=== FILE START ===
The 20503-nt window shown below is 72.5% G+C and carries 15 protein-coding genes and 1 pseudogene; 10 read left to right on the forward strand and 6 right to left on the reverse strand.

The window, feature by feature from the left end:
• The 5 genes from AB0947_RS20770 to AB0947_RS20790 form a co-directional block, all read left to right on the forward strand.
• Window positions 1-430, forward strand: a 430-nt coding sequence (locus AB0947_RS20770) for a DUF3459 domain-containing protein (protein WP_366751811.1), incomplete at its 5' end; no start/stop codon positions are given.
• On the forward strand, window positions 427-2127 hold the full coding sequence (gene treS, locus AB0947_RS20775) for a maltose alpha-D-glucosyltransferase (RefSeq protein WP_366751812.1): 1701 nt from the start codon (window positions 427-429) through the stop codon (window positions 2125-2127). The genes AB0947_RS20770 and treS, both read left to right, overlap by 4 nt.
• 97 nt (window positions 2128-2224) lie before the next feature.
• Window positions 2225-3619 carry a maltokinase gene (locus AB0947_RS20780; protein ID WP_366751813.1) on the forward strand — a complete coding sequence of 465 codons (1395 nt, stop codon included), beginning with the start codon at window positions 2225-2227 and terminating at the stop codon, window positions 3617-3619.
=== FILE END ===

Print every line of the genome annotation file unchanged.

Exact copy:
The 20503-nt window shown below is 72.5% G+C and carries 15 protein-coding genes and 1 pseudogene; 10 read left to right on the forward strand and 6 right to left on the reverse strand.

The window, feature by feature from the left end:
• The 5 genes from AB0947_RS20770 to AB0947_RS20790 form a co-directional block, all read left to right on the forward strand.
• Window positions 1-430, forward strand: a 430-nt coding sequence (locus AB0947_RS20770) for a DUF3459 domain-containing protein (protein WP_366751811.1), incomplete at its 5' end; no start/stop codon positions are given.
• On the forward strand, window positions 427-2127 hold the full coding sequence (gene treS, locus AB0947_RS20775) for a maltose alpha-D-glucosyltransferase (RefSeq protein WP_366751812.1): 1701 nt from the start codon (window positions 427-429) through the stop codon (window positions 2125-2127). The genes AB0947_RS20770 and treS, both read left to right, overlap by 4 nt.
• 97 nt (window positions 2128-2224) lie before the next feature.
• Window positions 2225-3619 carry a maltokinase gene (locus AB0947_RS20780; protein ID WP_366751813.1) on the forward strand — a complete coding sequence of 465 codons (1395 nt, stop codon included), beginning with the start codon at window positions 2225-2227 and terminating at the stop codon, window positions 3617-3619.